If you don't have the time to host your own meetup group, thats ok. There are already a few groups which you can join:

  • Ruvetia - Ruvetia is a meetup (or drinkup) where we will come together every now and then and just socialize. This meetup is not about content, its about getting to know the people in the community. Every meetup is in a different city so check out the Ruvetia website from time to time where the next meetup will take place.
  • Railshöck - A Rails meetup in Zurich
  • Geneva Ruby Brigade - Ruby group based in Geneva
  • - Ruby groups app to find existing groups, especially in Germany

This list is Switzerland related and only used as an example, ask the organizers and coaches of your event for a list of local groups and meetups.

One of the girls at the Rails Girls Basel event (thanks Helena!) had the great idea that we could put up a list with all the attendees, coaches and organizers of the event. We created this list and its on Github now, check it out here. Feel free to fork the repository and adjust it to the needs of your Rails Girls event.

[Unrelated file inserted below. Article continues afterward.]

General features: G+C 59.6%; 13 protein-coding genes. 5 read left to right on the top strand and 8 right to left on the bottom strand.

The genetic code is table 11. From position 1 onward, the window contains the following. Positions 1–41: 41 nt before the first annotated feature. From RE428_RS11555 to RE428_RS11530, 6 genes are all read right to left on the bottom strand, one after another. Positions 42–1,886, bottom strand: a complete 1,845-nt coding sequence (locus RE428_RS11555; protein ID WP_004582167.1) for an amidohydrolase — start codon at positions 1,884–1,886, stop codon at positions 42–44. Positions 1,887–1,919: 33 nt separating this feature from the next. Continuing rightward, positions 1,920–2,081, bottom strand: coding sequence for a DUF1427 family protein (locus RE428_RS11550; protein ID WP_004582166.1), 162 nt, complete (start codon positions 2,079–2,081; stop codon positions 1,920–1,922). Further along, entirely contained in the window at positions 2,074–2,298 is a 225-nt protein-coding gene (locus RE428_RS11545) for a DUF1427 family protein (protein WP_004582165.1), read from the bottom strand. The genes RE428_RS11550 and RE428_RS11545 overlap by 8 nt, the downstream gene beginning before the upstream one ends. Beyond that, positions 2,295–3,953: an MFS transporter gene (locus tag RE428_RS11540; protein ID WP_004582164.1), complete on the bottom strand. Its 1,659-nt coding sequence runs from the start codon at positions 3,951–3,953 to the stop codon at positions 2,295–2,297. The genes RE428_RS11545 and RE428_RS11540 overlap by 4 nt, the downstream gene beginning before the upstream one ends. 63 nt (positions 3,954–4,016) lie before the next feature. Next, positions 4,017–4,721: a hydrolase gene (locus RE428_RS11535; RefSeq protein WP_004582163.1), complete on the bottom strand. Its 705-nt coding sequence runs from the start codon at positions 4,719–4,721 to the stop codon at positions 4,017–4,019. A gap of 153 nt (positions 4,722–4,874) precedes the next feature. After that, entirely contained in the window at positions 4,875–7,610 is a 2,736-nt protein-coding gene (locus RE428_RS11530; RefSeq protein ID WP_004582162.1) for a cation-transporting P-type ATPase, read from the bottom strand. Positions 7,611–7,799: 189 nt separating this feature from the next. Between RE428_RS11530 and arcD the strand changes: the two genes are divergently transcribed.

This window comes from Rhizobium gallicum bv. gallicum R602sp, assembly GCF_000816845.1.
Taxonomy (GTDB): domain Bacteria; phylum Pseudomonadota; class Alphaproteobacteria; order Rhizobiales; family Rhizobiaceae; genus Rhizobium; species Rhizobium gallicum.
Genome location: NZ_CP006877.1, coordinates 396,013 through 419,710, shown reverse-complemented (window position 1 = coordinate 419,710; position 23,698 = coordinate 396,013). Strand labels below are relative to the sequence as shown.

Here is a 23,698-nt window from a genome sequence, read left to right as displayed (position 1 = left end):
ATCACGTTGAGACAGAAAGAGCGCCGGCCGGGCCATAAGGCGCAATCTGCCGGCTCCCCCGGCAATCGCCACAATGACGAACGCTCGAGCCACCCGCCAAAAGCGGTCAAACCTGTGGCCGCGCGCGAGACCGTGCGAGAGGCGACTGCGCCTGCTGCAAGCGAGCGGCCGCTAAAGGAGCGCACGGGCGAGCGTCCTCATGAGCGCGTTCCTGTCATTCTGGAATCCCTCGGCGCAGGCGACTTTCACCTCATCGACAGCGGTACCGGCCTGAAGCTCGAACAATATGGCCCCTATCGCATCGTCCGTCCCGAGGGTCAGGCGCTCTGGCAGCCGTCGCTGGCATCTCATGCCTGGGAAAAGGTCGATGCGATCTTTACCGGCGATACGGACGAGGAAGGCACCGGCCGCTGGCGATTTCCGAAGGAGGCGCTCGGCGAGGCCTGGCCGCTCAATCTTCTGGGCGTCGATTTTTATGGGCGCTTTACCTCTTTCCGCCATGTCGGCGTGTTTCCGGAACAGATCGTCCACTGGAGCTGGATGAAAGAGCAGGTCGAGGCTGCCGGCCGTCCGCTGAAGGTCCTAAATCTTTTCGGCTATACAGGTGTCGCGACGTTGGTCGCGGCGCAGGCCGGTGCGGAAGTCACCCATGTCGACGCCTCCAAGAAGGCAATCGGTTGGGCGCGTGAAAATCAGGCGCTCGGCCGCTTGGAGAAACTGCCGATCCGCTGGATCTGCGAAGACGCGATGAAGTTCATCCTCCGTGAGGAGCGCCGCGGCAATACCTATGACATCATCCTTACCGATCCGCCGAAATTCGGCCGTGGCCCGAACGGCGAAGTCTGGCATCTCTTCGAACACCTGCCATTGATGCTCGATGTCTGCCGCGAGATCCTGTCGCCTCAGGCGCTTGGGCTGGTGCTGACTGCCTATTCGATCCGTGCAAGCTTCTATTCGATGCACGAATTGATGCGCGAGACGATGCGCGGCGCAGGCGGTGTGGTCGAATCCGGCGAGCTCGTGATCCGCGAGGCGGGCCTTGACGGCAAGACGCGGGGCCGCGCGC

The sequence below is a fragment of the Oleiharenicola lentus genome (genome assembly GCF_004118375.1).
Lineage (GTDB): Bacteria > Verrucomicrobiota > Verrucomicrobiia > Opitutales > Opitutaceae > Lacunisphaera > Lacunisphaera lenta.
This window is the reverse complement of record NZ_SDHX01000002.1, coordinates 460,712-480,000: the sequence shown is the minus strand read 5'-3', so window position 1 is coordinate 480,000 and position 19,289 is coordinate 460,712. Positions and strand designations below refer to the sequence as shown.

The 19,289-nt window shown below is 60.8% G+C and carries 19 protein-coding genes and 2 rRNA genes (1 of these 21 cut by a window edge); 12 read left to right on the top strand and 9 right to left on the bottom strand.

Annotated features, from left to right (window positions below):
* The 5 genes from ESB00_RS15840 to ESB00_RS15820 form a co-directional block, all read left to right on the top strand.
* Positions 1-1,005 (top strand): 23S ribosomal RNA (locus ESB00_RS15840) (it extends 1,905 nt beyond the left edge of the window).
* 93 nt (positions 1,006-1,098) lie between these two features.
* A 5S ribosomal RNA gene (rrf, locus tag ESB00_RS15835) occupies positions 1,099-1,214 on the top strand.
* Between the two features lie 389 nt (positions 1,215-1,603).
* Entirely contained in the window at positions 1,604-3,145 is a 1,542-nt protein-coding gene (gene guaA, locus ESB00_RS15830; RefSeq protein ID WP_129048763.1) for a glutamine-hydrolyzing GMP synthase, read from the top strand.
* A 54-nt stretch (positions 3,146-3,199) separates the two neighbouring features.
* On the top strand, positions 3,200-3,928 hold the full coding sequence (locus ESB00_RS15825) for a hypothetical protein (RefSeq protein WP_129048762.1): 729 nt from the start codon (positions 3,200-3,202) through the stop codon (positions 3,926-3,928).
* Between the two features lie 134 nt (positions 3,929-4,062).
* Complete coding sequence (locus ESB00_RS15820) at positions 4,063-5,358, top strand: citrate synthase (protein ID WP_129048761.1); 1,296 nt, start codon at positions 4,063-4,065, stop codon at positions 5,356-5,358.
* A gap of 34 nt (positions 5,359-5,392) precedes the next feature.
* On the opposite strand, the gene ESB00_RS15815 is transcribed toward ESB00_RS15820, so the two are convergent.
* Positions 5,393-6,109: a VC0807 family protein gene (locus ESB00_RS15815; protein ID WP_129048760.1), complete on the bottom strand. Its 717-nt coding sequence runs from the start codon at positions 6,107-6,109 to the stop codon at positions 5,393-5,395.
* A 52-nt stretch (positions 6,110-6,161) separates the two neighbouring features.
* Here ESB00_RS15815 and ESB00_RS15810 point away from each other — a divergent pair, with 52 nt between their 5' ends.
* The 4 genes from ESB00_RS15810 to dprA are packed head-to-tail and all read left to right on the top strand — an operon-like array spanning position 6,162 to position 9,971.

Try to setup such a list for your event too, this way its a lot easier to stay in contact with everyone than just with the people who sat around the same table as you did. If you don't know how, ask someone of the organizers of the event if she or he could do it.

4. Have fun

Last but not least, have fun. If you don't enjoy programming it is probably not the right thing for you. But thats the same story for every profession or hobby. Not only for technology related topics. But if you just read this I think you are perfectly made for programming, otherwise you wouldn't be here in the first place ;)

So, if you liked the workshop and the event - you're in the right spot.

If you have any further questions, don't hesitate to ask. You can do this via Twitter or email. Ask the organizers and coaches of your event for their email addresses and if they would like to help you.

Thats it, keep on coding and let's build the future!

5. More resources